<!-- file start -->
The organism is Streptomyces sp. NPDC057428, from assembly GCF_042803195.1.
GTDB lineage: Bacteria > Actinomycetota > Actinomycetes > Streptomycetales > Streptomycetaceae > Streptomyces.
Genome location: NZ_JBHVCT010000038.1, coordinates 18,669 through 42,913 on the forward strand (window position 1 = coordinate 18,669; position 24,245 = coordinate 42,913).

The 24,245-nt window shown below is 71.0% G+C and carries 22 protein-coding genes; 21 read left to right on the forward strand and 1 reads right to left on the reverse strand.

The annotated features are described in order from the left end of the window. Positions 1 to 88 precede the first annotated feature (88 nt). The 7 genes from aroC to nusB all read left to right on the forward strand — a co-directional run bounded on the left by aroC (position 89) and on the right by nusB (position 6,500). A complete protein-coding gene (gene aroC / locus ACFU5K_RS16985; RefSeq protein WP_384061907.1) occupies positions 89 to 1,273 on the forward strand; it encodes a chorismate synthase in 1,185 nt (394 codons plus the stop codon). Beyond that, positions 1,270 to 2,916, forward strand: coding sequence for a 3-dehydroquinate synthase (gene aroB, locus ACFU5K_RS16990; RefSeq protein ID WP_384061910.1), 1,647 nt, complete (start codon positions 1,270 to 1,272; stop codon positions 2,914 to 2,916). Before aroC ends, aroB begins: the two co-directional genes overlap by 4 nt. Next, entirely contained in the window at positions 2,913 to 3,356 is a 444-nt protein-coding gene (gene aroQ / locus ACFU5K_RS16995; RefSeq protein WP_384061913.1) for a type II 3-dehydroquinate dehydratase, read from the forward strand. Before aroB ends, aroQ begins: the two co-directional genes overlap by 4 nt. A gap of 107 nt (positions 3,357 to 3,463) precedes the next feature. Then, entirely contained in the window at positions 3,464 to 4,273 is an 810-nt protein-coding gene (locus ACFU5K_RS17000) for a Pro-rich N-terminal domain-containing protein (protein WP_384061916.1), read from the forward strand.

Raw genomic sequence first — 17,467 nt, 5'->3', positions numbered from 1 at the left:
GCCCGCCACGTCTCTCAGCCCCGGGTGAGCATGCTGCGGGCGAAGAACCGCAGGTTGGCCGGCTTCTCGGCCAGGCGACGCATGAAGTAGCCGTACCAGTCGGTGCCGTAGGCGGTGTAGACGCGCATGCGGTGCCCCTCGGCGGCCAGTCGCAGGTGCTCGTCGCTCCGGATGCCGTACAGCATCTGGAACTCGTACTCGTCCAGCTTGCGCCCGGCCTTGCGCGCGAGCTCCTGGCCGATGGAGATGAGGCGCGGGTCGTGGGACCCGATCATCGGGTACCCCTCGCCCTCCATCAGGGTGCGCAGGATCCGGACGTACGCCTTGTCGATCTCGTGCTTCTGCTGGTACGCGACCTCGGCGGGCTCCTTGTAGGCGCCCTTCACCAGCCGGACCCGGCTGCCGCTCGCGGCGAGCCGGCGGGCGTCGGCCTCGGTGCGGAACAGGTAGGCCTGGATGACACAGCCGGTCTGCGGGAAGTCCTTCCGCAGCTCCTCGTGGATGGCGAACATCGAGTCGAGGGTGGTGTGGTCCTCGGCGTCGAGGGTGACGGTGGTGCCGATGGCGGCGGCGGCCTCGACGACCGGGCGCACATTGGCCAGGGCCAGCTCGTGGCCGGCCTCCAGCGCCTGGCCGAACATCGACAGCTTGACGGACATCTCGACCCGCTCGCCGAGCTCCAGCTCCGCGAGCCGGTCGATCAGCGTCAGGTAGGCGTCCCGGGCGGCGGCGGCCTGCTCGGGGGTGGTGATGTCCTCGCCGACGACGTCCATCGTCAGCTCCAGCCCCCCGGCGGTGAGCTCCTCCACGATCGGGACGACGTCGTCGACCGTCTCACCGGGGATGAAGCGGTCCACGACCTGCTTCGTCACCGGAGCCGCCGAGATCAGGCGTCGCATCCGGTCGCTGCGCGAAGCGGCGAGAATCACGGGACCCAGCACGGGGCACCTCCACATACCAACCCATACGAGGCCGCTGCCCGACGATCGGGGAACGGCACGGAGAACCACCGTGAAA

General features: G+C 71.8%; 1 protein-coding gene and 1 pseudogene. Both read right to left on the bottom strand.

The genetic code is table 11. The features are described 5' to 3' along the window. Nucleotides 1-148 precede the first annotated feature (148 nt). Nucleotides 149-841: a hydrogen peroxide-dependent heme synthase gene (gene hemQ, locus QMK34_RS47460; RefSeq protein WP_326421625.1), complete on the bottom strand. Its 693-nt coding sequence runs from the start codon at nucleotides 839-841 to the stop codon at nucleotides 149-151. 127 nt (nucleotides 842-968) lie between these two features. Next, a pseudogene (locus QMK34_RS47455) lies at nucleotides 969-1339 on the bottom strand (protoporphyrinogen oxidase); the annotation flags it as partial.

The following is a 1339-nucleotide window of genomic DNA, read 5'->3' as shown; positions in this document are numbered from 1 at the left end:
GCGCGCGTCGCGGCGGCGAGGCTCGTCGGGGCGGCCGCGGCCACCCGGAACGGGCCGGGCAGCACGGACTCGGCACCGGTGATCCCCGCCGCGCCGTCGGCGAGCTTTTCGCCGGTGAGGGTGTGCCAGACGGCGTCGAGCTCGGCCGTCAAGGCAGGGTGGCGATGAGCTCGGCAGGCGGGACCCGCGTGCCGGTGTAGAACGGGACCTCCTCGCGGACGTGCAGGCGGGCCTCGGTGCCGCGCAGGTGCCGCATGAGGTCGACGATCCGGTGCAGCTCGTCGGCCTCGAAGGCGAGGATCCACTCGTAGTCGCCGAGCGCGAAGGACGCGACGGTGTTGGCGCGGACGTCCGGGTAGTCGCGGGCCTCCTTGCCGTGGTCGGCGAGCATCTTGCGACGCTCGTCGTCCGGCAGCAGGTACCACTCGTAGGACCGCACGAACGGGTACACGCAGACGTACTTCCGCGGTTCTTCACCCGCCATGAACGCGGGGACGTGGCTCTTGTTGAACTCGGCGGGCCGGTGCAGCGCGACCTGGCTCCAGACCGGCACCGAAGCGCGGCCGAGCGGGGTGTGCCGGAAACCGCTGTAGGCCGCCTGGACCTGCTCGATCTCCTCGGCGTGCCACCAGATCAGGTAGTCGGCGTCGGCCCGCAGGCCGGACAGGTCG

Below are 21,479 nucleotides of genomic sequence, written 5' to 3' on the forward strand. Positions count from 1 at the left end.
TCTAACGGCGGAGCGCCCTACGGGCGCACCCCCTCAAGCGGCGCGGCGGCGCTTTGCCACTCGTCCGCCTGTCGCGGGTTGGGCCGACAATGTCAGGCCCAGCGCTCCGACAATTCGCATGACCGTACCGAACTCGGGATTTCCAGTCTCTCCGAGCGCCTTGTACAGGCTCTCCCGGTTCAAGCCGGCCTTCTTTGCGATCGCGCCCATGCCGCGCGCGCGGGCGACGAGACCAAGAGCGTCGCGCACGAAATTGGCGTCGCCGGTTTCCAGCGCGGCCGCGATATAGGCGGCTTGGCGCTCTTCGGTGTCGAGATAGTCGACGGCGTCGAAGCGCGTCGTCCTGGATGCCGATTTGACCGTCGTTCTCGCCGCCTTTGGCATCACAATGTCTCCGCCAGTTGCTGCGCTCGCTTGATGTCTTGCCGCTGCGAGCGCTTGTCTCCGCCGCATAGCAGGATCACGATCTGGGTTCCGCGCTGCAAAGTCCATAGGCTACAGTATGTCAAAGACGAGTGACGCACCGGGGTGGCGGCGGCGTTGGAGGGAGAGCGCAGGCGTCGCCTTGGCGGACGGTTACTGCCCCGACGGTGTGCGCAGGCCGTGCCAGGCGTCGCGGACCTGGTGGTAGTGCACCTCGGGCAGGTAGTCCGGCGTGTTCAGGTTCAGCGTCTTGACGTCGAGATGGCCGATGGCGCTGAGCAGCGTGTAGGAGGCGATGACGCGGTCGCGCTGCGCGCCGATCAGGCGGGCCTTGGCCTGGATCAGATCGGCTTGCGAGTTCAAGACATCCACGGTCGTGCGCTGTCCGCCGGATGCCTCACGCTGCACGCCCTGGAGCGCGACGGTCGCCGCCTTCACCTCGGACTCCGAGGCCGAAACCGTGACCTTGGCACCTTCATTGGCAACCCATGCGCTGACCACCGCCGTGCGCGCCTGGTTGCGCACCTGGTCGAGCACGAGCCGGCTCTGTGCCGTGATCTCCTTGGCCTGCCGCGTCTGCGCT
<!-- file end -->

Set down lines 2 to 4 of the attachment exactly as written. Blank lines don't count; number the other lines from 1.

GTDB lineage: Bacteria > Actinomycetota > Actinomycetes > Streptomycetales > Streptomycetaceae > Streptomyces.
Genome location: NZ_JBHVCT010000038.1, coordinates 18,669 through 42,913 on the forward strand (window position 1 = coordinate 18,669; position 24,245 = coordinate 42,913).

The 24,245-nt window shown below is 71.0% G+C and carries 22 protein-coding genes; 21 read left to right on the forward strand and 1 reads right to left on the reverse strand.